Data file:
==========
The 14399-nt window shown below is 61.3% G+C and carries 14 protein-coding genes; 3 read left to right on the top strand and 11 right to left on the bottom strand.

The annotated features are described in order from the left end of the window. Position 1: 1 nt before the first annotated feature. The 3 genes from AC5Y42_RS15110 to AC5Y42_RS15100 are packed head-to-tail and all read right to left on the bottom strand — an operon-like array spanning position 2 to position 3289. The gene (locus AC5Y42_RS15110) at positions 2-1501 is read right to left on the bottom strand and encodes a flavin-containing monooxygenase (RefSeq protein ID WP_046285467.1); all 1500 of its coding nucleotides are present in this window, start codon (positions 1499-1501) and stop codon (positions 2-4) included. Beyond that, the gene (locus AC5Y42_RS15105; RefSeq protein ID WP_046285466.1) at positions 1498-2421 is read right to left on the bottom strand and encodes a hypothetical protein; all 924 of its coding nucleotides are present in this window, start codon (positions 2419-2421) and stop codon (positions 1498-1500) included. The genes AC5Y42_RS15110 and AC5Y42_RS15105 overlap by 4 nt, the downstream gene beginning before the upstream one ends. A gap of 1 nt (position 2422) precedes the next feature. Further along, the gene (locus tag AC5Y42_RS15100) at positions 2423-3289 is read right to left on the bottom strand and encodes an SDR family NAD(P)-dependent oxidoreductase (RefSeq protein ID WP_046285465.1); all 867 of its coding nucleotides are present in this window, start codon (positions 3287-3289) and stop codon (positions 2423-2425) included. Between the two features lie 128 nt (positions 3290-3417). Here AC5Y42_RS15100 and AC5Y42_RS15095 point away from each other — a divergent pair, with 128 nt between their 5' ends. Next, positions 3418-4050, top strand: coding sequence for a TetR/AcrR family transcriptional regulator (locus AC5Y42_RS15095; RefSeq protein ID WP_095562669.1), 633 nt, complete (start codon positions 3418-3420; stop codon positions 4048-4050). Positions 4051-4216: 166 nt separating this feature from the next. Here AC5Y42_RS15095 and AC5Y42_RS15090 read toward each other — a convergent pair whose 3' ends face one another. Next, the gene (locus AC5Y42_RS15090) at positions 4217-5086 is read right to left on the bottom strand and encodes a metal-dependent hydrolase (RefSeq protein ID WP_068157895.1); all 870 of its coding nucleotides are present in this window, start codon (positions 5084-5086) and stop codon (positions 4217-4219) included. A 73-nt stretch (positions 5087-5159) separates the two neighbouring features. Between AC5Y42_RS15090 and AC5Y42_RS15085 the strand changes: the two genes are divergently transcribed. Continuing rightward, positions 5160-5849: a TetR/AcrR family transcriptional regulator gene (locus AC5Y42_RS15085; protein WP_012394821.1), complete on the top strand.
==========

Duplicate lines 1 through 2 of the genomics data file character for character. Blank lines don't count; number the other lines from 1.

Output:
The 14399-nt window shown below is 61.3% G+C and carries 14 protein-coding genes; 3 read left to right on the top strand and 11 right to left on the bottom strand.

The annotated features are described in order from the left end of the window. Position 1: 1 nt before the first annotated feature. The 3 genes from AC5Y42_RS15110 to AC5Y42_RS15100 are packed head-to-tail and all read right to left on the bottom strand — an operon-like array spanning position 2 to position 3289. The gene (locus AC5Y42_RS15110) at positions 2-1501 is read right to left on the bottom strand and encodes a flavin-containing monooxygenase (RefSeq protein ID WP_046285467.1); all 1500 of its coding nucleotides are present in this window, start codon (positions 1499-1501) and stop codon (positions 2-4) included. Beyond that, the gene (locus AC5Y42_RS15105; RefSeq protein ID WP_046285466.1) at positions 1498-2421 is read right to left on the bottom strand and encodes a hypothetical protein; all 924 of its coding nucleotides are present in this window, start codon (positions 2419-2421) and stop codon (positions 1498-1500) included. The genes AC5Y42_RS15110 and AC5Y42_RS15105 overlap by 4 nt, the downstream gene beginning before the upstream one ends. A gap of 1 nt (position 2422) precedes the next feature. Further along, the gene (locus tag AC5Y42_RS15100) at positions 2423-3289 is read right to left on the bottom strand and encodes an SDR family NAD(P)-dependent oxidoreductase (RefSeq protein ID WP_046285465.1); all 867 of its coding nucleotides are present in this window, start codon (positions 3287-3289) and stop codon (positions 2423-2425) included. Between the two features lie 128 nt (positions 3290-3417). Here AC5Y42_RS15100 and AC5Y42_RS15095 point away from each other — a divergent pair, with 128 nt between their 5' ends. Next, positions 3418-4050, top strand: coding sequence for a TetR/AcrR family transcriptional regulator (locus AC5Y42_RS15095; RefSeq protein ID WP_095562669.1), 633 nt, complete (start codon positions 3418-3420; stop codon positions 4048-4050). Positions 4051-4216: 166 nt separating this feature from the next. Here AC5Y42_RS15095 and AC5Y42_RS15090 read toward each other — a convergent pair whose 3' ends face one another. Next, the gene (locus AC5Y42_RS15090) at positions 4217-5086 is read right to left on the bottom strand and encodes a metal-dependent hydrolase (RefSeq protein ID WP_068157895.1); all 870 of its coding nucleotides are present in this window, start codon (positions 5084-5086) and stop codon (positions 4217-4219) included. A 73-nt stretch (positions 5087-5159) separates the two neighbouring features. Between AC5Y42_RS15090 and AC5Y42_RS15085 the strand changes: the two genes are divergently transcribed. Continuing rightward, positions 5160-5849: a TetR/AcrR family transcriptional regulator gene (locus AC5Y42_RS15085; protein WP_012394821.1), complete on the top strand.